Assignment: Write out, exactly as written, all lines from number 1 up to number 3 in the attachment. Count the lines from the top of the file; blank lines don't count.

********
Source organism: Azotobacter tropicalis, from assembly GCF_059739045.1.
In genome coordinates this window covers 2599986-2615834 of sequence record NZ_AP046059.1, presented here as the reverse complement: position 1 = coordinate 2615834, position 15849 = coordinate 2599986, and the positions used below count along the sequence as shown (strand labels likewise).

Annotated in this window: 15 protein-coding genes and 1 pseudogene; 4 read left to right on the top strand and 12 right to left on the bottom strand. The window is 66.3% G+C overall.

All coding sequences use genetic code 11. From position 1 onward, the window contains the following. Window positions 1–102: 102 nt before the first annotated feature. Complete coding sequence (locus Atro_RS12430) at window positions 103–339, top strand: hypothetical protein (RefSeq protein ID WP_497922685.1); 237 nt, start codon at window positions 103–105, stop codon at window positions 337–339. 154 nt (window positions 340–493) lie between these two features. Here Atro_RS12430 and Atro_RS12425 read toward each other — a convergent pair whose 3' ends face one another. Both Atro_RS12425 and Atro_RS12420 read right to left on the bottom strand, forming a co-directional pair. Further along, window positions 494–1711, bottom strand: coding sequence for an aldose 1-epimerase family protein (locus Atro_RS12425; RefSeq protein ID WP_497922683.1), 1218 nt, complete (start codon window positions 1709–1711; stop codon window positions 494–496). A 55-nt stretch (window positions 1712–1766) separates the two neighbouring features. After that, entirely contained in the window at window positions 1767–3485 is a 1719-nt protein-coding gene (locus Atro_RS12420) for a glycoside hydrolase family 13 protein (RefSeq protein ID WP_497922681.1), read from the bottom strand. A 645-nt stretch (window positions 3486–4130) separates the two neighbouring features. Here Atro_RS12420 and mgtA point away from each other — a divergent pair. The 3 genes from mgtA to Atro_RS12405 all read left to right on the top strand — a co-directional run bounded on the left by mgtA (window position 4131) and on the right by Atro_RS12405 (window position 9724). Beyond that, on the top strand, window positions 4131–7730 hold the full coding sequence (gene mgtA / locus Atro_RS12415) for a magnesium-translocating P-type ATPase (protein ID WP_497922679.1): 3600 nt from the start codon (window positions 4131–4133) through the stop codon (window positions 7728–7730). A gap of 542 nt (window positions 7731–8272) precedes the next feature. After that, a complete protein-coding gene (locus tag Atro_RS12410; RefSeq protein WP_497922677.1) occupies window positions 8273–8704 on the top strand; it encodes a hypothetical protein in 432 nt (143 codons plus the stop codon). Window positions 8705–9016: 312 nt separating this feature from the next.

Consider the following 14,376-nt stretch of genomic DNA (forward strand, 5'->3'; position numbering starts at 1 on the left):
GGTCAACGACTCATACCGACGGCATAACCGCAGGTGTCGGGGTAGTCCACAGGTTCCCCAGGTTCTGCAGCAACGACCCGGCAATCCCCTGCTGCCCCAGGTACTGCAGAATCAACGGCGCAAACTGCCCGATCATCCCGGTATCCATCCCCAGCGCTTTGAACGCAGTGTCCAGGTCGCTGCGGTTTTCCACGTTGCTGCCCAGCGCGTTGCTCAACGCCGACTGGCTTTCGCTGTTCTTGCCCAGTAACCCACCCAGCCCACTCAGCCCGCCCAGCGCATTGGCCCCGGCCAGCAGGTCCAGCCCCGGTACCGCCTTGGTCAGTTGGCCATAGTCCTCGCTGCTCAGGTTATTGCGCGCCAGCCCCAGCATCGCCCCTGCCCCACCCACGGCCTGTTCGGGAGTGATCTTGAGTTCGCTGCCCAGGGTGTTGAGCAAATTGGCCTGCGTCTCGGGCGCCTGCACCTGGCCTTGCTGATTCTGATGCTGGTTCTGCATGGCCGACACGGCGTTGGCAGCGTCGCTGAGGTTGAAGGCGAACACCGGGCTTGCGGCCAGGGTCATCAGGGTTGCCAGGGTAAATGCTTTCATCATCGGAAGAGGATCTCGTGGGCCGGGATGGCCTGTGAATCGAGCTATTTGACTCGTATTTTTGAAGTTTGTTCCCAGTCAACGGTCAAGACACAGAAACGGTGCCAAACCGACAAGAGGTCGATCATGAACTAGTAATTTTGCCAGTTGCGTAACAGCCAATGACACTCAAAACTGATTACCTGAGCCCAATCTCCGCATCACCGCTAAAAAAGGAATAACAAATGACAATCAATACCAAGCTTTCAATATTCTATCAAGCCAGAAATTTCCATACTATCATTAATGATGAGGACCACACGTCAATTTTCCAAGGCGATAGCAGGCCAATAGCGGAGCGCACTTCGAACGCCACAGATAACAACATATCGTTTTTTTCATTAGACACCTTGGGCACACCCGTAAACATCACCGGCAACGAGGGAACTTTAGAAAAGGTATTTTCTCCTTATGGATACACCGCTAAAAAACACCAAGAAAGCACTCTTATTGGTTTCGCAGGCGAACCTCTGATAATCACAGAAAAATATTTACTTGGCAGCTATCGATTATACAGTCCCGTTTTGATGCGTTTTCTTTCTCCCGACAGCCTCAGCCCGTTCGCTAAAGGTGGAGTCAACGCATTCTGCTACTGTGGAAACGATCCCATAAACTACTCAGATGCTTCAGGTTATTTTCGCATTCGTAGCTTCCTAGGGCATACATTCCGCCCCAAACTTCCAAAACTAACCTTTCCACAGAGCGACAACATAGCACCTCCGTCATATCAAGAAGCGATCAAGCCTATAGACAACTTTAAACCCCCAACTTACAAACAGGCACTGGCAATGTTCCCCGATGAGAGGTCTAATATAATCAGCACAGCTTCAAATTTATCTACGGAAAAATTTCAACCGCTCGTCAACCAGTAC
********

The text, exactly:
Source organism: Azotobacter tropicalis, from assembly GCF_059739045.1.
In genome coordinates this window covers 2599986-2615834 of sequence record NZ_AP046059.1, presented here as the reverse complement: position 1 = coordinate 2615834, position 15849 = coordinate 2599986, and the positions used below count along the sequence as shown (strand labels likewise).

Annotated in this window: 15 protein-coding genes and 1 pseudogene; 4 read left to right on the top strand and 12 right to left on the bottom strand. The window is 66.3% G+C overall.